Monday, August 18, 2008

Great Moments in Negotiations

Jim Bowden expounds at length on the negotiations that led to the Nationals not signing Aaron Crow, their first round pick. I realize negotiations are complicated pursuits in which people say and do all manner of silly, inconsistent things, but this made me chuckle:
So we then moved our position, we gave them a final offer at 10:30 p.m. last night, we said here's a final take-it-or-leave-it offer of $3 million, which we later moved to $3.3 million. And then verbally at the last minute, we went to $3.5 million.
"Then we told him to pound sand. Then we called him back. Then we terminated negotiations. Then we texted him another offer. Then we said the $3.5 million was the absolutely last offer, but we had our fingers crossed the whole time . . . "

6 comments:

Rob said...

I've said it before, I'll say it here: The Nationals are screwed until the day they replace Jim Bowden.

As a Red Sox fan, he consistently reminds me of the dark, incompetent, forty-years-in-a-desert tenure of Dan Duquette.

Peter said...

KLaw has a blog entry on the Nats' failure to sign Crow:

http://insider.espn.go.com/espn/blog/index?entryID=3538511&name=law_keith

In the comments he adds:

"And that '$3.5 million' offer from the Nats to Crow isn't what it seems. I should have more on that later in the week, but let's just say that you need to consider that Jim Bowden has an agenda when he's talking to the press about this mistake."

I'm looking forward to reading more about this. No matter what Bowden says, it seems mind-blowingly incompetent, given the demonstrated willingness of players to sit out a year, to draft a player without knowing exactly what it's going to take to sign the player and knowing that your budget will allow it.

Daniel said...

I think Bowden screwed up if he knew what Crow would ask for and drafted him anyway, knowing they wouldn't pay it.

However, there seems to be fault with both sides on the negotiating process. Crow didn't get the MRI the Nationals wanted him to get. Communication seemed sparse from the Crow camp until late. $500k isn't a lot of money to have thrown out there to get Crow signed, if that was really the difference at the end of the day, but I don't see how all the blame is Bowden's.

Peter said...

At face value, asking a player to have an MRI doesn't seem strange, but if you're a little bit suspicious of Bowden in the first place you start wondering whether they might use the MRI as leverage to drive down Crow's price or scare him away from entering the draft next year. I'm not a doctor, but I'd guess that there's some gray area when it comes to MRIs. Perhaps Crow's reps were concerned about him getting nitpicked.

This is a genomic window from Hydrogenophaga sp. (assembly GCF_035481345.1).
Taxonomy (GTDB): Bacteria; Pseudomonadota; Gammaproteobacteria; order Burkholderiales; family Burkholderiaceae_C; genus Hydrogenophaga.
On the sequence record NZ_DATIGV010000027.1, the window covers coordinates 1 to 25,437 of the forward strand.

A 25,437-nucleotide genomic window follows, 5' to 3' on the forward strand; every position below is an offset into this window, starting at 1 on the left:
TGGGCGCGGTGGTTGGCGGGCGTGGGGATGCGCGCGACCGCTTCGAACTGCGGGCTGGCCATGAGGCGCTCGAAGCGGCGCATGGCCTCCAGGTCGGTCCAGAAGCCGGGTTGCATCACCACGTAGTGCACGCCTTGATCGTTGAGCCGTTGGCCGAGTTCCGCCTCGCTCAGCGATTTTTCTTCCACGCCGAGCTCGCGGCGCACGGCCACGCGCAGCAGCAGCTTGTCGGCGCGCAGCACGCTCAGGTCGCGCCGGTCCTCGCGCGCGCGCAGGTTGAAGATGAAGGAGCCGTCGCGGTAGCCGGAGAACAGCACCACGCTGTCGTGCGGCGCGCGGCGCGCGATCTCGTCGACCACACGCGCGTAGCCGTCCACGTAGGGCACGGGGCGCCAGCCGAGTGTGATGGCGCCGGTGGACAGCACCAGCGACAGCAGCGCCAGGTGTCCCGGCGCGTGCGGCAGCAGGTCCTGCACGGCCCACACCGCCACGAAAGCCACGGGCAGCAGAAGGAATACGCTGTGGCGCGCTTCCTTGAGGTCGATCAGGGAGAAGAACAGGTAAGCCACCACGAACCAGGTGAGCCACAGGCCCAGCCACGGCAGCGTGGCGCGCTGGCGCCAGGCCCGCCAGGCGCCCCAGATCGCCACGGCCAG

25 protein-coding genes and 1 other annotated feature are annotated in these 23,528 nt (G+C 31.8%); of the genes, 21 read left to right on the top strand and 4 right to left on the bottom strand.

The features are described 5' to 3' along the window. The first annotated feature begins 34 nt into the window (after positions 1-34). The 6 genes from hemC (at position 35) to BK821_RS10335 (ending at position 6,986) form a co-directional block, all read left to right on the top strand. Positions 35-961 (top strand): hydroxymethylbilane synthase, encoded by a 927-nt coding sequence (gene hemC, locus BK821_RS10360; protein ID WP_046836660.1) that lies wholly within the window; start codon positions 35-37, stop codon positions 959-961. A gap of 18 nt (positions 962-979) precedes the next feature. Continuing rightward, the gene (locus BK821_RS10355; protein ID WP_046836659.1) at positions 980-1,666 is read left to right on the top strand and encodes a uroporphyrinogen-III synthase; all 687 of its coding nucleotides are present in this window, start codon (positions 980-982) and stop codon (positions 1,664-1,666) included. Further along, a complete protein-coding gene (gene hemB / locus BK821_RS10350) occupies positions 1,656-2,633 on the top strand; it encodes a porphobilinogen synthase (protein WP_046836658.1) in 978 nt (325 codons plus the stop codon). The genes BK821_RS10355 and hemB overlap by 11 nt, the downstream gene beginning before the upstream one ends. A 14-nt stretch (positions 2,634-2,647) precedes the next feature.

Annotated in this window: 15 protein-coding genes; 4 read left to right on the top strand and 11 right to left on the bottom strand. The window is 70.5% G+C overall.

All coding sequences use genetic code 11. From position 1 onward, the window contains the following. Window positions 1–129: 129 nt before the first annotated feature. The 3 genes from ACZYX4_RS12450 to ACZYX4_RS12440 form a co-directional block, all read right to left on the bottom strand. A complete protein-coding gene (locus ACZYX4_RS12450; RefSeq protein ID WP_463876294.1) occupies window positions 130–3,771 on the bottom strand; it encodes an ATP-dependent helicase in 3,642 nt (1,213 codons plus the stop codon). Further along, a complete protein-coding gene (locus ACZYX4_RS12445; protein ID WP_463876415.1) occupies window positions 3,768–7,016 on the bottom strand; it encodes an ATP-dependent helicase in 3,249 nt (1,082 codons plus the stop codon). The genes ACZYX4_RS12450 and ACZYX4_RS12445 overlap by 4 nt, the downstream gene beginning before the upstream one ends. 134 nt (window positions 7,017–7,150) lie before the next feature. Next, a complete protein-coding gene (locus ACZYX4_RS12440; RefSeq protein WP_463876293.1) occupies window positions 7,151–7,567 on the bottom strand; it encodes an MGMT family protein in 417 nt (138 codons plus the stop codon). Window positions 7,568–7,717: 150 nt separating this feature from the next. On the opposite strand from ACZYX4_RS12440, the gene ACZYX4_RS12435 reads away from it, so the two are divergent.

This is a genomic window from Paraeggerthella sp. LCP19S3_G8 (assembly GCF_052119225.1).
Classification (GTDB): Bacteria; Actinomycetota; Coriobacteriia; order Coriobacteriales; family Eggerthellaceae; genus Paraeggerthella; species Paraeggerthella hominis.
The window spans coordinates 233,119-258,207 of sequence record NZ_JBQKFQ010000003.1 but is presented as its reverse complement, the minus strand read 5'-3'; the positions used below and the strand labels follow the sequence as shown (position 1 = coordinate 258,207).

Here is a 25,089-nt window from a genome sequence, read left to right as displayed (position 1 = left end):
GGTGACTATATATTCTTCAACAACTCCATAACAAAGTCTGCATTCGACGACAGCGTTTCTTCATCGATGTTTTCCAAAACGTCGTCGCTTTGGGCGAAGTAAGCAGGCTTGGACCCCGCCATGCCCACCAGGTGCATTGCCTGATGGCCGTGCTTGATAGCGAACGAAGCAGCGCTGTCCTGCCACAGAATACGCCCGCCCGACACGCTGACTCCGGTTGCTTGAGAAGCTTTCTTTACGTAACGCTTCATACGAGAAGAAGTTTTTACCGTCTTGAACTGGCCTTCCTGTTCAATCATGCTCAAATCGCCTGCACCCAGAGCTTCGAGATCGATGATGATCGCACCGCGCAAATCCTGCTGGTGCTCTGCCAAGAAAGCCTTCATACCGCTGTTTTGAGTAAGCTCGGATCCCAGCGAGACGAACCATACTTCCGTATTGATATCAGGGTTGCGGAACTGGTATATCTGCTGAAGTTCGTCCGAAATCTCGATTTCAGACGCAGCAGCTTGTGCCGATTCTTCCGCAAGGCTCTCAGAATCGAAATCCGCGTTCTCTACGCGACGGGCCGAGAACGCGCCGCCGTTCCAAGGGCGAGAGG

And it doesn't even sound like there was an offer on the table and all that was left was the MRI...sounds like Bowden's position was "Well you take the MRI and then we'll see what it shows and make you an offer". That seems reasonable in a vacuum, but I don't think that's how it's usually done with the draft (especially considering that by this point the Nats had already invested such a high pick in him), so I could understand how Crow's reps might get the idea that the Nats were playing games.

It's just my opinion, but it sounds like Bowden was more focused on plausible deniability (the MRI, the last minute offer, etc) to cover for his organization's incompetence in drafting a player they wouldn't/couldn't sign than actually signing the player.

Daniel said...

I've heard in a couple places that asking for a medical exam prior to offering a major league deal is fairly common. And according to Bowden, they offered a major league deal, although the specifics of that deal were not revealed, iirc. So it's possible the deal was a major league deal, but was such a lowball offer that Crow didn't think it was worth it.

Bowden's major mistake was drafting a guy who they would have trouble signing. But that doesn't excuse the way Crow's camp handled the negotiation process, even if Bowden was in CYA mode once he realized the negotiations were souring. At the end of the day you have a 21 year old kid who turned down a $3.5 million payday (or $3.3 million or w/e, depending on whether that $3.5 was legitimate) and who may blow out his arm or struggle in the next year and wind up with a fraction of that. It's a big gamble on Crow's part, but I'm thinking he wasn't so excited about suiting up for the Nationals.

Mr. Thursday said...

"I'm hear to negotiate a double date. You and me, Amy and Kif. I propose we go on 10 dates."

"Zero."

"Excellent! Let the negotiations begin. Nine dates."

"Zero."

"Eight."

"Zero."

"Five dates, and that's my final offer. Four."